Module 3 - Dynamic models

Introduction

This is a hand-in written by Group 60 (FIRE) for the weekly module #3 in the mathematical modelling course (DAT026) at Chalmers University of Technology.

Group 60 consists of:

  • Mazdak Farrokhzad

    • 901011-0279

    • twingoow@gmail.com

    • Program: IT

    • Time spent: x hours, y minutes

  • Niclas Alexandersson

    • 920203-0111

    • nicale@student.chalmers.se

    • Program: IT

    • Time spent: 18 hours, 48 minutes

We hereby declare that we have both actively participated in solving every exercise, and all solutions are entirely our own work.

Disclaimer: Please do note that the numbering of the sections in the TOC and elsewhere are not intended to follow the numbering of the problem. The problem referred to is always exlicitly stated in the title itself (e.g: Problem 1...)

Problem 1 - An epic tale of Krill and Whale

We are given two differential equations modelling the population dynamics of whales \((w)\) and krill (\(k\)), with the constants \(a, b, m, n\):

\[\begin{aligned} k' &= (a-bw) k\\ w' &= (-m+nk) w\end{aligned}\]

a) Interpretation of differential equations and constants

The system of non-linear differential equations create a system of co-dependently bounded exponential growth.

In this system, the constants used should have the follow meanings:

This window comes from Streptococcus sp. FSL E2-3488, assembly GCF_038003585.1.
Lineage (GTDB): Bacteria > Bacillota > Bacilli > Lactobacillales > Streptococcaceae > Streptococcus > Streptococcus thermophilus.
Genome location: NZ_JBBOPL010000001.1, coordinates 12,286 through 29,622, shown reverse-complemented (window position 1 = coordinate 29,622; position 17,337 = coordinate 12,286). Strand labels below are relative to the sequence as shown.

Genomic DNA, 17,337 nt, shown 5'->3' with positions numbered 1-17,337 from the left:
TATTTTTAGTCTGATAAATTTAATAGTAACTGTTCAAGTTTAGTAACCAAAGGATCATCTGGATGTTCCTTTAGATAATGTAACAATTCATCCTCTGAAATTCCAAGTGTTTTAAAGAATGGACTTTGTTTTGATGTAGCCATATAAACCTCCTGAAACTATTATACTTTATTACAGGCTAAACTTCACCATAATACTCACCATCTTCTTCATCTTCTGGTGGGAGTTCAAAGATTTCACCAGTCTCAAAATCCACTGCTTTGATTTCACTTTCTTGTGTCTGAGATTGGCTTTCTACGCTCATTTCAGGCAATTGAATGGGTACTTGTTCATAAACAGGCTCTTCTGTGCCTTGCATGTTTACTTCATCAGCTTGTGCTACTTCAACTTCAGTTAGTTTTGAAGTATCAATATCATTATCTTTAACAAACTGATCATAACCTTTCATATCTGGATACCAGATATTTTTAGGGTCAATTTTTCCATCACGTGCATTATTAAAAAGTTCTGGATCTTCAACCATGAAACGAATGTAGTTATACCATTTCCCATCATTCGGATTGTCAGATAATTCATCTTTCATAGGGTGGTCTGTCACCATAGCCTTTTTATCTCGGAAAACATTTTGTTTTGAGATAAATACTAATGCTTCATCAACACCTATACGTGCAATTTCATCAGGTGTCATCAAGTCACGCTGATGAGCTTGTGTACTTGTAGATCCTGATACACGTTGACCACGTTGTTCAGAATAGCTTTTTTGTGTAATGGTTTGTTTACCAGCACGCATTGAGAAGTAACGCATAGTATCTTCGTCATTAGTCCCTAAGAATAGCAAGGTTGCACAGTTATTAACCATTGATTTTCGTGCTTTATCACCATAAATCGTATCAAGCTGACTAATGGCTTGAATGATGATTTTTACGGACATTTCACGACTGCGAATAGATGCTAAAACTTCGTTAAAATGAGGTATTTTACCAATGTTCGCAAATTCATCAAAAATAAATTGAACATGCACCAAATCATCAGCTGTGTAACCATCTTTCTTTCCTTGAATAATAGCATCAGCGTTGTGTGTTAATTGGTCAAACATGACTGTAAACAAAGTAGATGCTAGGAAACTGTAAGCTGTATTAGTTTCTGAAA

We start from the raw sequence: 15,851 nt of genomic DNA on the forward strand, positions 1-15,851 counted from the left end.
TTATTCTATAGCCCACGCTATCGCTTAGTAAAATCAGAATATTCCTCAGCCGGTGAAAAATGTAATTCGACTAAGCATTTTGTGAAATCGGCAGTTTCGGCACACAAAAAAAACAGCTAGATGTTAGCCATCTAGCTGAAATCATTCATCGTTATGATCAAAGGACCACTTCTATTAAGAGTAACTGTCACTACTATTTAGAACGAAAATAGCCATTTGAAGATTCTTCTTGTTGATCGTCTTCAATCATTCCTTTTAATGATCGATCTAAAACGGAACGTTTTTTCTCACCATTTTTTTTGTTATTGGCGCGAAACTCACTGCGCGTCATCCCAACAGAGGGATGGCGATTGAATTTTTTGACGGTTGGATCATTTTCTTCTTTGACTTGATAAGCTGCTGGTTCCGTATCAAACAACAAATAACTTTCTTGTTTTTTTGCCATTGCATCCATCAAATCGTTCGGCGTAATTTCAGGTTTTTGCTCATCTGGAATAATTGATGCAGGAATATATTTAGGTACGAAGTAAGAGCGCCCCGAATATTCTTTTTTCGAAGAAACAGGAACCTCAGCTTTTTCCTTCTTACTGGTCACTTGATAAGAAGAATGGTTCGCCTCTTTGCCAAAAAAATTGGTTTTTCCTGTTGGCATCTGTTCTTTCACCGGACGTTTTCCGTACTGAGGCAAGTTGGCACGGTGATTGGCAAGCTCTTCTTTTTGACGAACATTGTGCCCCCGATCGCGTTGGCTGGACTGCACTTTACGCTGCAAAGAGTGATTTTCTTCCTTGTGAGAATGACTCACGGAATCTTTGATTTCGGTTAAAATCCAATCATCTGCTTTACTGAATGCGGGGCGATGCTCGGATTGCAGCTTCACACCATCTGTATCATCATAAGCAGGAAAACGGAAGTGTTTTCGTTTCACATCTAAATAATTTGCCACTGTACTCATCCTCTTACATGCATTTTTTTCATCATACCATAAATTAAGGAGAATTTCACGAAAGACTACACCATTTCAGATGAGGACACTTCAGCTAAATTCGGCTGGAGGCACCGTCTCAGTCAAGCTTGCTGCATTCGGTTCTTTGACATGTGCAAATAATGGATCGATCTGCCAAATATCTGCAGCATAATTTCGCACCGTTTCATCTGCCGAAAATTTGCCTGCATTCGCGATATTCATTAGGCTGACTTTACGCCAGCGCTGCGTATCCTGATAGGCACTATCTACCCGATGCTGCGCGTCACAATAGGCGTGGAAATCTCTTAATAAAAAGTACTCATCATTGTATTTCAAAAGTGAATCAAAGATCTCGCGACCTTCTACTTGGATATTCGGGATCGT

• \(a =\) how good krill are at procreating as a factor how the current krill population size.

  • \(b =\) how much harder survival for krill becomes in relation to the current whale population size.

  • \(n =\) an inverse factor of how many krill it takes to feed a whale, and affects how the whale population grows with the current krill population size - the smaller the constant, the more krill per whale is needed to grow the population of whales. In this system of differential equations, the term \(nkw\) does not directly entail that if the krill population decreases, so will the whale population - but when \(m > nk\), the whale population will decrease.

  • \(m =\) death rate as a factor of current whale population size, may be due to “natural” causes such as dying due to age or whale hunting done by humans.

It is important to note that the equations are only defined for \(k(t) \geq 0, w(t) \geq 0, \text{where } t \geq 0\). A negative population size has no meaning.